Sacramento’s midtown comes alive with art lovers on the Second Saturday of each month when area art galleries hold their openings. The Sacramento Art Commission and the City of Sacramento put together this gallery premier night over 10 years ago, and it has done nothing but grow in popularity since. But, is Second Saturday really the best way to see Sacramento’s art or is it just a big, chaotic, midtown street party?
When Second Saturday began it was the perfect way for art lovers to look at nearly everything a local artist had to offer. Newspapers provided maps of galleries and one could sit down and plot out a course to see their favorite galleries and artists. Many galleries would offer free wine and hors d’oeuvres and there was plenty of time and space to explore the art and visit with the artist. For years it was one of Sacramento’s most enjoyable evenings out. Restaurants would open their doors and provide patio service; live bands would play on the street corners creating a fun, festive environment. It was an open invitation for anyone, art lovers and non-art lovers, to come out and see that Sacramento was capable of providing it’s residence with taste of culture.
Year after year the crowds began to grow. Street vendors began setting up and selling their goods; more bands would show up and play in the street abd the crowds got a little more colorful as time when on. Street entertainers, magicians, jugglers or roving bands of drummers became a normal sight on Second Saturday. What began as a night for gallery openings became somewhat of a mini Marti-gras. The galleries were still open and most people did come for the art, but the sheer number of people, including those with a lack of common sense, started to stir up some complaints.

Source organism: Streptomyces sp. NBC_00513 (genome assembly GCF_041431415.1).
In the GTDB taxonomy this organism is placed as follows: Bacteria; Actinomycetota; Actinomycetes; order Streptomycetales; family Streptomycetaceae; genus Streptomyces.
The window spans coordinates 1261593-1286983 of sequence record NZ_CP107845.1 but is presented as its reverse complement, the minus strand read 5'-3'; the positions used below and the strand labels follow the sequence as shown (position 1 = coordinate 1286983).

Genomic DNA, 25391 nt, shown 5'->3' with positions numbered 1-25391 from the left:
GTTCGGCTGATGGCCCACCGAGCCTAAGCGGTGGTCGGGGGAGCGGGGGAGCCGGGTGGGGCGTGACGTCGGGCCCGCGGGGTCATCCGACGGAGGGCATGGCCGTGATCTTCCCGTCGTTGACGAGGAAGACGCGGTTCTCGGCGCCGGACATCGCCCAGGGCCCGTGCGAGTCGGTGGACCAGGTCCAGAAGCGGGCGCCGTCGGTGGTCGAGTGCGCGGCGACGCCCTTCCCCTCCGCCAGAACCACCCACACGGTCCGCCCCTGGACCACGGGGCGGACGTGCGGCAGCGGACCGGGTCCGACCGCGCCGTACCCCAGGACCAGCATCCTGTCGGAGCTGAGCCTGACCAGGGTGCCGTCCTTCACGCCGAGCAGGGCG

Gallery owners and artists began to complain about the number of intoxicated people flooding into the galleries making it near impossible to have a true conversation with the artist. As for the artwork itself, sales began to suffer, as did the safety of the artwork itself. Imagine working long hours on a sculpture, pouring your soul into a piece only to have it knocked over or dropped by an inebriated suburbanite getting their monthly dose of culture. The artists weren’t the only ones complaining. Residents in midtwon Sacramento began to complain about the traffic, parking and noise that carried on long after the festivities ended, which was officially at 9:00pm. Faithful patrons of the galleries were put off by the rowdy crowds and longed for the days when it was all about the art, not the party. Public intoxication and fights became common and in 2010 a fatal shooting nearly put an end to monthly event for good.
But it didn’t. The City of Sacramento in cooperation the city police reevaluated the situation. They began to enforce stricter security and stricter rules for vendors and entertainers. Galleries began opening and closing earlier to allow families and true art lovers to enjoy the evening without the threat of the nighttime party crowd. And it seemed to be working. Second Saturday has once again become a place where people can safely come out and enjoy midtown galleries and restaurants. In addition, the galleries are now offering Preview Thursdays, an opportunity for those who want a quiet look at art before the party begins. This gives the artists time to connect with their clients, and art lovers a chance to explore the art and visit with the artist. You may even find some free wine and hors d’oeurves. Although this Sacramento event has seen its ups and downs, it continues to provide entertainment for Sacramento art lovers.